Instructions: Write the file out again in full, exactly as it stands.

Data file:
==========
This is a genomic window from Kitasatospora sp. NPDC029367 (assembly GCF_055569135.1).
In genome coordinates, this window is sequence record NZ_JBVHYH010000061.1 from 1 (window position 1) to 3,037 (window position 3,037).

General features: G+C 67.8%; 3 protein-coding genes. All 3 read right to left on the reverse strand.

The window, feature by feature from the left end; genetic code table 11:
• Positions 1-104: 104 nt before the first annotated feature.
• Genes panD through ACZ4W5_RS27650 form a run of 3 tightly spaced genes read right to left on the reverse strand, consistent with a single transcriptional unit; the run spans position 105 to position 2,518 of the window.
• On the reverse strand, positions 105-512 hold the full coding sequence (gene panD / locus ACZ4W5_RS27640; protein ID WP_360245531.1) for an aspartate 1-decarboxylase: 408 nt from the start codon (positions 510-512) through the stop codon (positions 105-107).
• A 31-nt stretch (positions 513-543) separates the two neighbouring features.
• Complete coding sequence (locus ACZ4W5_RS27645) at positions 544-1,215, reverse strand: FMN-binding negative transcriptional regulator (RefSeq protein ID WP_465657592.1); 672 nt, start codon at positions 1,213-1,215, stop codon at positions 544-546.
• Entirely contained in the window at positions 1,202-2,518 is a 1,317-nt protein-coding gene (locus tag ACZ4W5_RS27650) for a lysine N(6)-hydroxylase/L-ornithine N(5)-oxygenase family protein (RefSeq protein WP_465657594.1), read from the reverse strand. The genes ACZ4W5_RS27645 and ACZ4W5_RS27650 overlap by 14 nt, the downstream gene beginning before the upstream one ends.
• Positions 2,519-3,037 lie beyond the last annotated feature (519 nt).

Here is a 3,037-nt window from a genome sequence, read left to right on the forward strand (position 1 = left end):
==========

This is a genomic window from Kitasatospora sp. NPDC029367 (assembly GCF_055569135.1).
In genome coordinates, this window is sequence record NZ_JBVHYH010000061.1 from 1 (window position 1) to 3,037 (window position 3,037).

General features: G+C 67.8%; 3 protein-coding genes. All 3 read right to left on the reverse strand.

The window, feature by feature from the left end; genetic code table 11:
• Positions 1-104: 104 nt before the first annotated feature.
• Genes panD through ACZ4W5_RS27650 form a run of 3 tightly spaced genes read right to left on the reverse strand, consistent with a single transcriptional unit; the run spans position 105 to position 2,518 of the window.
• On the reverse strand, positions 105-512 hold the full coding sequence (gene panD / locus ACZ4W5_RS27640; protein ID WP_360245531.1) for an aspartate 1-decarboxylase: 408 nt from the start codon (positions 510-512) through the stop codon (positions 105-107).
• A 31-nt stretch (positions 513-543) separates the two neighbouring features.
• Complete coding sequence (locus ACZ4W5_RS27645) at positions 544-1,215, reverse strand: FMN-binding negative transcriptional regulator (RefSeq protein ID WP_465657592.1); 672 nt, start codon at positions 1,213-1,215, stop codon at positions 544-546.
• Entirely contained in the window at positions 1,202-2,518 is a 1,317-nt protein-coding gene (locus tag ACZ4W5_RS27650) for a lysine N(6)-hydroxylase/L-ornithine N(5)-oxygenase family protein (RefSeq protein WP_465657594.1), read from the reverse strand. The genes ACZ4W5_RS27645 and ACZ4W5_RS27650 overlap by 14 nt, the downstream gene beginning before the upstream one ends.
• Positions 2,519-3,037 lie beyond the last annotated feature (519 nt).

Here is a 3,037-nt window from a genome sequence, read left to right on the forward strand (position 1 = left end):